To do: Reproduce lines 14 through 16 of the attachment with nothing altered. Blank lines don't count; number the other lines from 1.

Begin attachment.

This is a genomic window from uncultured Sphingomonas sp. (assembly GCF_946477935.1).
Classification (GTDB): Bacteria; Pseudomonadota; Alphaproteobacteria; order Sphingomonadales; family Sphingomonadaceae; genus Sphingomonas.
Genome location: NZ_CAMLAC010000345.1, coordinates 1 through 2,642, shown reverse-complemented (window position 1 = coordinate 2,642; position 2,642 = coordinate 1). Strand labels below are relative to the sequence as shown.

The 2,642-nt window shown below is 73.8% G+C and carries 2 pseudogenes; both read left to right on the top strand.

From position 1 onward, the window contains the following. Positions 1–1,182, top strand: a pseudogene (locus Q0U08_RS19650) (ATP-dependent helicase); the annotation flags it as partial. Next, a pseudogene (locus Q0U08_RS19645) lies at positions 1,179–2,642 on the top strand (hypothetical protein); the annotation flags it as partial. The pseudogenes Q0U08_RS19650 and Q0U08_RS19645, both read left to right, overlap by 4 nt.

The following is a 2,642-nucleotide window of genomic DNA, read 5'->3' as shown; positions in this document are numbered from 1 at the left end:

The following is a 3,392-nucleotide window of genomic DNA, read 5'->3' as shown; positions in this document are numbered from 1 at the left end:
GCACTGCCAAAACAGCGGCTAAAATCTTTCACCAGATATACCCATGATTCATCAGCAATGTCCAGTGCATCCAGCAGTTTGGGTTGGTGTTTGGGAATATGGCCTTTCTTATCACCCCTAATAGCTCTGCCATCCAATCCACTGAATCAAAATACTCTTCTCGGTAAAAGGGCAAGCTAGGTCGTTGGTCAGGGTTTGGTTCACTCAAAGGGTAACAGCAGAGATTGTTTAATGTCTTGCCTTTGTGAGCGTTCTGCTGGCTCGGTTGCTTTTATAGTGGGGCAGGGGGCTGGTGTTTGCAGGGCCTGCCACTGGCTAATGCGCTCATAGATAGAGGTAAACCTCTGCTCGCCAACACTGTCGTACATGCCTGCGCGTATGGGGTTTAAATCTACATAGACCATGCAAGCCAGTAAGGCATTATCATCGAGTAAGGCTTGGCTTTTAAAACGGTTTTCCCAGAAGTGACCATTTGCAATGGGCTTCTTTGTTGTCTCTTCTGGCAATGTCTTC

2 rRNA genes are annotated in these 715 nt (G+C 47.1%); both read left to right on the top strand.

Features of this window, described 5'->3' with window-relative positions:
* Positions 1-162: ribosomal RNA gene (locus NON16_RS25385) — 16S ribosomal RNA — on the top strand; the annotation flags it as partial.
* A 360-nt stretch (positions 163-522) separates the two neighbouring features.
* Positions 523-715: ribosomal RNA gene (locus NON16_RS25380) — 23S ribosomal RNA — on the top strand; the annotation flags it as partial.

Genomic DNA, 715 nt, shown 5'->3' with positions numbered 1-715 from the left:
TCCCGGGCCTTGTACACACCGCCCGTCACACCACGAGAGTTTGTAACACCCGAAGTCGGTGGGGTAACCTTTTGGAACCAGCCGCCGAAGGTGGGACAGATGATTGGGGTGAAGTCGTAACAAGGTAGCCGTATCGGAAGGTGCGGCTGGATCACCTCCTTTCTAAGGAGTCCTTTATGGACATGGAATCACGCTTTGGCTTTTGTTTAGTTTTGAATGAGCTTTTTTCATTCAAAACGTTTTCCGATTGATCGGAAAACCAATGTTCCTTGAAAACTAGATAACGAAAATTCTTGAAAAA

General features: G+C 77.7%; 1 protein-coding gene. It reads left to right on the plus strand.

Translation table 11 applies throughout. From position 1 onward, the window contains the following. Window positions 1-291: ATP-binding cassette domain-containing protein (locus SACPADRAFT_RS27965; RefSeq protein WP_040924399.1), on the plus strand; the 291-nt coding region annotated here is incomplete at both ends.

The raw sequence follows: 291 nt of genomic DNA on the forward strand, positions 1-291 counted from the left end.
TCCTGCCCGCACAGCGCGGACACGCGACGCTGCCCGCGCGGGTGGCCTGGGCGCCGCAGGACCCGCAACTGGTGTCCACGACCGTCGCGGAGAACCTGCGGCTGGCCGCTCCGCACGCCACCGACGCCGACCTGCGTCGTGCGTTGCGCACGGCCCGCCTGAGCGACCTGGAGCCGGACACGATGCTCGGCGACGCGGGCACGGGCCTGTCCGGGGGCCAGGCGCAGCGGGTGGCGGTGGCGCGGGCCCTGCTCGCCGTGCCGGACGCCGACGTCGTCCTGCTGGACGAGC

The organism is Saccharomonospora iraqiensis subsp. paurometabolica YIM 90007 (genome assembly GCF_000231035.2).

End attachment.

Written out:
Genomic DNA, 715 nt, shown 5'->3' with positions numbered 1-715 from the left:
TCCCGGGCCTTGTACACACCGCCCGTCACACCACGAGAGTTTGTAACACCCGAAGTCGGTGGGGTAACCTTTTGGAACCAGCCGCCGAAGGTGGGACAGATGATTGGGGTGAAGTCGTAACAAGGTAGCCGTATCGGAAGGTGCGGCTGGATCACCTCCTTTCTAAGGAGTCCTTTATGGACATGGAATCACGCTTTGGCTTTTGTTTAGTTTTGAATGAGCTTTTTTCATTCAAAACGTTTTCCGATTGATCGGAAAACCAATGTTCCTTGAAAACTAGATAACGAAAATTCTTGAAAAA

General features: G+C 77.7%; 1 protein-coding gene. It reads left to right on the plus strand.